If you are charged with a crime, there will be one of four results when you go to court. Dismissal is the best of all results because your charges have been dropped and you are free. Jail or Prison time is obviously the worst result because it means you will be incarcerated for some period of time. In between these two extremes are two forms of probation: Suspended Sentence and Deferred Sentence. Let’s focus today on these two forms of probation.
If it is your first offense, your attorney may be able to get you deferred sentencing and probation instead of jail time. This alternative sentencing solution is the best possible outcome other than an outright dismissal. A deferred sentence allows you to have your court record sealed after successfully completing all of the court-ordered probation. This means having all of your fines and DA supervision paid, as well as, completing any special orders like Drug and Alcohol Assessment, DUI School, or Batters Intervention Program, and obviously, you must not break any federal, state, municipal, or tribal laws.
Having your record expunged is a tremendous advantage since a criminal record can limit your job and licensure opportunities. So how does this work? It starts with you pleading guilty to the criminal charge. However, instead of accepting the plea and rendering judgment, the judge delays judgment and sentencing, giving the defendant an opportunity to complete probation instead.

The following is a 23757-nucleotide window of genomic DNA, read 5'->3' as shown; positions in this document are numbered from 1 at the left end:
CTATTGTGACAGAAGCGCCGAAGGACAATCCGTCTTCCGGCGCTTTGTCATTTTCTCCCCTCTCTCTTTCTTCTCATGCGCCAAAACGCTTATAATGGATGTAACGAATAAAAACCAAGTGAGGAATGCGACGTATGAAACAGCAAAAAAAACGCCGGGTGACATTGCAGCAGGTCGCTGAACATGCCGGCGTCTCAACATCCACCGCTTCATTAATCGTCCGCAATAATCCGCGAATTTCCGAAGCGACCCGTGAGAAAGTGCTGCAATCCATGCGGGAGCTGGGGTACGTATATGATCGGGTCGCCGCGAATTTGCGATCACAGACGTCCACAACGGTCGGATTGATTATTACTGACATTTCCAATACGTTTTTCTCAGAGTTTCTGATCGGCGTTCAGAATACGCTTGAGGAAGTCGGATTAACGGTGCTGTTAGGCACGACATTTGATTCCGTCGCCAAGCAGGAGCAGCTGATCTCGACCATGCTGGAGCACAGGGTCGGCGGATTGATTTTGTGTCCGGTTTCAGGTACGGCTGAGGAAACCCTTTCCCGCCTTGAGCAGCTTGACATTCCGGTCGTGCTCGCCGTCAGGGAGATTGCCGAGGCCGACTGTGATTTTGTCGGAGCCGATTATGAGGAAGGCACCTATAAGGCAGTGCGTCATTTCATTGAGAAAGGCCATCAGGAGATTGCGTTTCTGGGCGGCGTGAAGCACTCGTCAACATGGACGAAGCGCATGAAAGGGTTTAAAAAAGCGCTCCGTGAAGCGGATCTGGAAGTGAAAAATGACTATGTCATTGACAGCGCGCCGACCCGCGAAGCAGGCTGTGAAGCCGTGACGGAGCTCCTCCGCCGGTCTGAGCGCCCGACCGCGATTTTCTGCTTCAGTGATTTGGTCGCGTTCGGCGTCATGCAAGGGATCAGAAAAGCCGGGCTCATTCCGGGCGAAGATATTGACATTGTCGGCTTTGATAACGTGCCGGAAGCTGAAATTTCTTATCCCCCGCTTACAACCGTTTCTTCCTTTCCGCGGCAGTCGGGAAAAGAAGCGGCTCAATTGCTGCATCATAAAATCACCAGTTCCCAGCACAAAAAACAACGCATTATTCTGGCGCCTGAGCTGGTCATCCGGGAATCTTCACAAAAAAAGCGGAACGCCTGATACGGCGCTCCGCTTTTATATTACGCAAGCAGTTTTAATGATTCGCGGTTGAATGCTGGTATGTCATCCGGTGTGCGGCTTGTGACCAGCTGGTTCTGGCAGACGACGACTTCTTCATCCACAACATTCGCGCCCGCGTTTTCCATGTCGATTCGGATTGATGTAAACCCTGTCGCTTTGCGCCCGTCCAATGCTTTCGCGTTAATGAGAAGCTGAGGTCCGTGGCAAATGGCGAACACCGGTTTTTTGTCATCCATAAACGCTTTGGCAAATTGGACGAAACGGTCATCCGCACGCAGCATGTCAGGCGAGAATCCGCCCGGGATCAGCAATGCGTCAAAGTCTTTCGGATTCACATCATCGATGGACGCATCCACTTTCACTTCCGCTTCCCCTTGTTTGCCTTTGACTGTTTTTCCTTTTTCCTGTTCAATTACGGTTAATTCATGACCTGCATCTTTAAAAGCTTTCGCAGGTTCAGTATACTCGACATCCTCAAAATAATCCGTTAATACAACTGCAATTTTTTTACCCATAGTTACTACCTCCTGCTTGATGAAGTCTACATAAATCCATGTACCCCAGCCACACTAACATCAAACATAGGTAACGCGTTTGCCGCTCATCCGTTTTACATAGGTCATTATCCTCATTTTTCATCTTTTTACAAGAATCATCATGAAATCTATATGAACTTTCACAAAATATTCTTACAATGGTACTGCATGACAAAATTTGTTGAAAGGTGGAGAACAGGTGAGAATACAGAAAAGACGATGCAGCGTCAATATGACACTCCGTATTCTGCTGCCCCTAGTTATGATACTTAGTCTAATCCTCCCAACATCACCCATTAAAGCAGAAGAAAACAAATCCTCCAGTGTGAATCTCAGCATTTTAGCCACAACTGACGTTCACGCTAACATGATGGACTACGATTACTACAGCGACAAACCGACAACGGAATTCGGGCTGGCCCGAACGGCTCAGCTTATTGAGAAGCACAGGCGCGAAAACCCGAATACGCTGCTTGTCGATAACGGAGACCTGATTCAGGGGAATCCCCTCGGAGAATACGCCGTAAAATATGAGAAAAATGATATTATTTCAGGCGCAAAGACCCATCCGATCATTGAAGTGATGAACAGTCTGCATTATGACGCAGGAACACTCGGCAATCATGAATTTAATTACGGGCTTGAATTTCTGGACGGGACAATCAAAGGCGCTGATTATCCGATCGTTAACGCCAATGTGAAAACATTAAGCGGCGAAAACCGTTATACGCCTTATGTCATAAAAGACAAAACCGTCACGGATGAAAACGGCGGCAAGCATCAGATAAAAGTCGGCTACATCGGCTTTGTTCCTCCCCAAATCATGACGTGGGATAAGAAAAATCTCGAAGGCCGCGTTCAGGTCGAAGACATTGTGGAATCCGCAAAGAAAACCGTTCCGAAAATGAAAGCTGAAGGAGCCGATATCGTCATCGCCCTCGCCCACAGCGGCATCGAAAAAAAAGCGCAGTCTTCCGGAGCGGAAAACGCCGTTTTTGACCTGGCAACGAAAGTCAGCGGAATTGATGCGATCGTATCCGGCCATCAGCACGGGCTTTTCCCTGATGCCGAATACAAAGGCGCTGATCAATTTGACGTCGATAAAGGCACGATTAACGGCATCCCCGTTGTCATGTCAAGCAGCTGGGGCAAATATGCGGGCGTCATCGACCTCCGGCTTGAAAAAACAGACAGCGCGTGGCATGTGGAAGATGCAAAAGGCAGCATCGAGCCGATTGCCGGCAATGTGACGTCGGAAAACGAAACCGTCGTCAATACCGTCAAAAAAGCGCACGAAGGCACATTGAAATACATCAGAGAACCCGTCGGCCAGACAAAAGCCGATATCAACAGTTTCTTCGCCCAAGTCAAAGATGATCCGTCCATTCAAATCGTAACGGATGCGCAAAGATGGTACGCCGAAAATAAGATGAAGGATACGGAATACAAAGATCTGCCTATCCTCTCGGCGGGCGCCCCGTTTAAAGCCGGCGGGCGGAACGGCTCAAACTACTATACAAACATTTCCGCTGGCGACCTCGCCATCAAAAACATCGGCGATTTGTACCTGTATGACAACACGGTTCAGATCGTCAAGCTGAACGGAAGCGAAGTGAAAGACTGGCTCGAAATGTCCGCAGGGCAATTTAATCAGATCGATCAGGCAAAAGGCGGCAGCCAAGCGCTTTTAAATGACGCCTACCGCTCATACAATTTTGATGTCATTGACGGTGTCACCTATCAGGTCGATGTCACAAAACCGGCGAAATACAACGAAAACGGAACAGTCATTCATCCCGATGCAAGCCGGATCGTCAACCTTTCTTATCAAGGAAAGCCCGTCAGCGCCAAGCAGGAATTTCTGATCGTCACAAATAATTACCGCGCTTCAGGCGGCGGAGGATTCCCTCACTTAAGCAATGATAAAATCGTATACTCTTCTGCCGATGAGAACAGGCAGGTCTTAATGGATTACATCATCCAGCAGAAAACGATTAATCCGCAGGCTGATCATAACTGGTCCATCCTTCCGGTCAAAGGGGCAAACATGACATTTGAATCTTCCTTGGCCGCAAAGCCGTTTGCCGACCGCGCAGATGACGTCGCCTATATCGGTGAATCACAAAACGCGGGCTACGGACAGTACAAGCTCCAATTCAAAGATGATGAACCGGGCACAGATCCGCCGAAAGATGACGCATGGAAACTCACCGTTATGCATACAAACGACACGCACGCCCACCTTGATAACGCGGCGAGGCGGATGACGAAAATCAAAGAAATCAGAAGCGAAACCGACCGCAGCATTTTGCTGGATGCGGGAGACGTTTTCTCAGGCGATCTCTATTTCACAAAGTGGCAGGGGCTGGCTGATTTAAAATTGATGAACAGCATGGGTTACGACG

For example, a first DUI offender may plead guilty to DUI, but instead of convicting the defendant and ordering him or her to jail, the judge would defer sentencing and order the defendant to drug and alcohol treatment, community service, participating in a victim’s impact panel, and similar terms of probation.
If you were to violate probation or commit other crimes, the prosecutor will likely file a Motion to Accelerate sentencing. The judge may then accept the guilty plea and order you to serve a jail or prison sentence. If the you successfully completes your probation, the court records are updated. Your guilty plea is changed to reflect a plea of “not guilty,” and the case is dismissed. There is no criminal conviction, and through expungement, your name is stricken from court records.
A suspended sentence is different from a deferred sentence. While both types of sentencing allow you to serve probation in lieu of all or part of the jail or prison sentence, a suspended sentence results in criminal conviction, which will stay on your record. It isn’t jail or prison, but a suspended sentence pales in comparison to the benefits of a deferred sentence.